Schrader Muses On Marvel As Cinema
During the pandemic, a small social media explosion happened in film discussion circles in relation to comments by Martin Scorsese about what constitutes cinema and whether the Marvel movies qualify per se.
While various other filmmakers have weighed in, one filmmaker who has finally joined the discussion is also one of Scorsese’s most famous collaborators – Paul Schrader.
If anyone is qualified to discuss cinema it’s Schrader who made his name penning the screenplays for plenty of films considered true ‘cinema’ from Peter Weir’s “The Mosquito Coast” and Brian DePalma’s “Obsession” to four of Scorsese’s own like “Taxi Driver,” “Raging Bull,” “The Last Temptation of Christ” and “Bringing Out the Dead”.
He’s also made a strong name for himself as a writer/director with iconic films like “American Gigolo,” “Cat People,” “Affliction,” “Auto Focus” and the Oscar-nominated “First Reformed”.
Unlike Scorsese, Schrader tells GQ that he thinks the designation “cinema” can encompass more things than people think. He then discusses the rise of comic book films and how that has supplanted the more serious issue films of the era he and Scorsese found success in:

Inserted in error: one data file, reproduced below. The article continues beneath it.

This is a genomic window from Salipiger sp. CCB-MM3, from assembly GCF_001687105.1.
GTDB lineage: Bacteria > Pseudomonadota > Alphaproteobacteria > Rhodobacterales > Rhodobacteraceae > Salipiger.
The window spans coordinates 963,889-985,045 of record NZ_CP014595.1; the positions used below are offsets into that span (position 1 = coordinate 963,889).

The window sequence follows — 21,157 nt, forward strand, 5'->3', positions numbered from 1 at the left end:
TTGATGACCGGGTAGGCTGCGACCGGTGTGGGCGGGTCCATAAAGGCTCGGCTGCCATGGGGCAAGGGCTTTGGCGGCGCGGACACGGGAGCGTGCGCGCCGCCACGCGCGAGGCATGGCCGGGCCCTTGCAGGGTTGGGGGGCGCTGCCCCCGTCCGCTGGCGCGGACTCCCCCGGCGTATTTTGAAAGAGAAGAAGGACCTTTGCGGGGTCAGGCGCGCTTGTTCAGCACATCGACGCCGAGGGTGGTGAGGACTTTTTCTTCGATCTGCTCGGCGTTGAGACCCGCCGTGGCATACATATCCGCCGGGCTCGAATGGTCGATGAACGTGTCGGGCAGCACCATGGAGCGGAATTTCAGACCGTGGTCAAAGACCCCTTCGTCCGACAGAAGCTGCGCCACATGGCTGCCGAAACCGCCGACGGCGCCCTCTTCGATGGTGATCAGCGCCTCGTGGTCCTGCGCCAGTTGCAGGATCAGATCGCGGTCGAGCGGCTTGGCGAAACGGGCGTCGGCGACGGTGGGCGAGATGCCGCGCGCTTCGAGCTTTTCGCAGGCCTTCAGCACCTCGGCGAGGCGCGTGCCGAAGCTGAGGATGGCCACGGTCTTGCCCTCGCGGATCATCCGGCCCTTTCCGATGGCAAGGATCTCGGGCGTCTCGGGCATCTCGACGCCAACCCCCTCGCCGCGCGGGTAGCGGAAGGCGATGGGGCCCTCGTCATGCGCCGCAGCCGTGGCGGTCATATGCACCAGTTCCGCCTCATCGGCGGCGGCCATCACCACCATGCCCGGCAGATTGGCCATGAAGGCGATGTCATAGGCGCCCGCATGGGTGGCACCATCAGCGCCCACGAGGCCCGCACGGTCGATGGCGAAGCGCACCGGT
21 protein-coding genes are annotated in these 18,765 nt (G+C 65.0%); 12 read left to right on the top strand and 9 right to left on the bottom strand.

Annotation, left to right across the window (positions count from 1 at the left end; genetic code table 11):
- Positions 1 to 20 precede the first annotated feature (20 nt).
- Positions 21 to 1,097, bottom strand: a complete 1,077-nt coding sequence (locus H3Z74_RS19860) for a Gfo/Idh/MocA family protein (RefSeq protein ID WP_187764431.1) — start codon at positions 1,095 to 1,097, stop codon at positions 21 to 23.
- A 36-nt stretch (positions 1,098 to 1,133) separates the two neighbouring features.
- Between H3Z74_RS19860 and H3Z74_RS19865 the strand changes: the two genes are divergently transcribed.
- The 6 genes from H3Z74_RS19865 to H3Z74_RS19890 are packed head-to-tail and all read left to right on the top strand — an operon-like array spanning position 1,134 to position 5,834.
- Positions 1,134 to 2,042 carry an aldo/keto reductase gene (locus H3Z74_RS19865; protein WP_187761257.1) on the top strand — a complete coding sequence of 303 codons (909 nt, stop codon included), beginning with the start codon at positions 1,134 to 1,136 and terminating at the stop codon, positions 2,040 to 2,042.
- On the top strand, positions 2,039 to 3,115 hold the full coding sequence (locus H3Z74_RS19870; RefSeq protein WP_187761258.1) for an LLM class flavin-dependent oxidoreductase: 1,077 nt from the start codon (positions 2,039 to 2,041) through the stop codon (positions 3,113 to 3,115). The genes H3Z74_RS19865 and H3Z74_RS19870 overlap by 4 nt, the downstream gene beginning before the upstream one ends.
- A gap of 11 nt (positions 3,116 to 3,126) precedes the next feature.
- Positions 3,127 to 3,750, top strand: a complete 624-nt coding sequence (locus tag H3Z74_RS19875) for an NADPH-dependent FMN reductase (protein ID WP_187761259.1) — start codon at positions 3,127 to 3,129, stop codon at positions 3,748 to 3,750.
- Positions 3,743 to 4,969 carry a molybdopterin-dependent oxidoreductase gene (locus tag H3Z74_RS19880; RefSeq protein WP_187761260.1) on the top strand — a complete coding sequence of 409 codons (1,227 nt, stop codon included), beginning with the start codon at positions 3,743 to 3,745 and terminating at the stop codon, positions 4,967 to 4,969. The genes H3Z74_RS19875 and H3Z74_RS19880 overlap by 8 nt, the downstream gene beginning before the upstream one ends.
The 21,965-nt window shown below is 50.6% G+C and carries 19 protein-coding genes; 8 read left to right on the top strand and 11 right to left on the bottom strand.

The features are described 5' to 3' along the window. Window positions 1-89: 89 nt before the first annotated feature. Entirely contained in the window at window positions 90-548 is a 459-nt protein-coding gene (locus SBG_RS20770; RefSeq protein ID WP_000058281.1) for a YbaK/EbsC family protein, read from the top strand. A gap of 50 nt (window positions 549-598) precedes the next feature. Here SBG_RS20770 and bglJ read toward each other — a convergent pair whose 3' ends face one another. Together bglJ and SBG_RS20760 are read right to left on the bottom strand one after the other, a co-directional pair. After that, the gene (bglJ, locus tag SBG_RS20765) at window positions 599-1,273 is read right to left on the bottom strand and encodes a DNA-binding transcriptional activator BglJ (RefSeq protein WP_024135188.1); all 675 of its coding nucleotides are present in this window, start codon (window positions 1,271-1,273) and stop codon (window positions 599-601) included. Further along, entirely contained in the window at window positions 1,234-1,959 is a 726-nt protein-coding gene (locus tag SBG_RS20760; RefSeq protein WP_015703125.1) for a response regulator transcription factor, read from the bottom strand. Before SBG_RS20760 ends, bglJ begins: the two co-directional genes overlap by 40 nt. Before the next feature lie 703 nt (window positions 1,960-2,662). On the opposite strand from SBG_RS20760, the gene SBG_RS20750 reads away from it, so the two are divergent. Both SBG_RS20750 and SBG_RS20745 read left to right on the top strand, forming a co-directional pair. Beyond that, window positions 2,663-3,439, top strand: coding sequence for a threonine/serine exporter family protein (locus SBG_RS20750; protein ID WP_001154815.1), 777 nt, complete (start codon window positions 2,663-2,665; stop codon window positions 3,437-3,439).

“No, they [superhero movies] are cinema. So is that cat video on YouTube, it’s cinema. It is kind of surprising that what we used to regard as adolescent entertainment, comic books for teenagers, has become the dominant genre economically. Each generation is informed, and informed by literature, or informed by theater, or informed by live television, or informed by film school. Now we have a generation that’s been informed by video games and manga.
It’s not that the filmmakers have changed, it’s that the audiences have changed. And when the audiences don’t want serious movies, it’s very, very hard to make one. When they do, when they ask you, ‘What should I think about women’s lib, gay rights, racial situations, economic inequality?’ and the audience is interested in hearing about these issues, well then you can make those movies.
And we have. Particularly in the fifties, and sixties, and seventies, we’re making them one or two a week about social issues. And they were financially successful because audiences wanted them. Then something changed in the culture, the center dropped out. Those movies are still being made, but they’re not in the center of the conversation anymore.”
Schrader himself is becoming more auteur-driven again in recent years with his new film “The Card Counter” having its world premiere in Venice to rave reviews.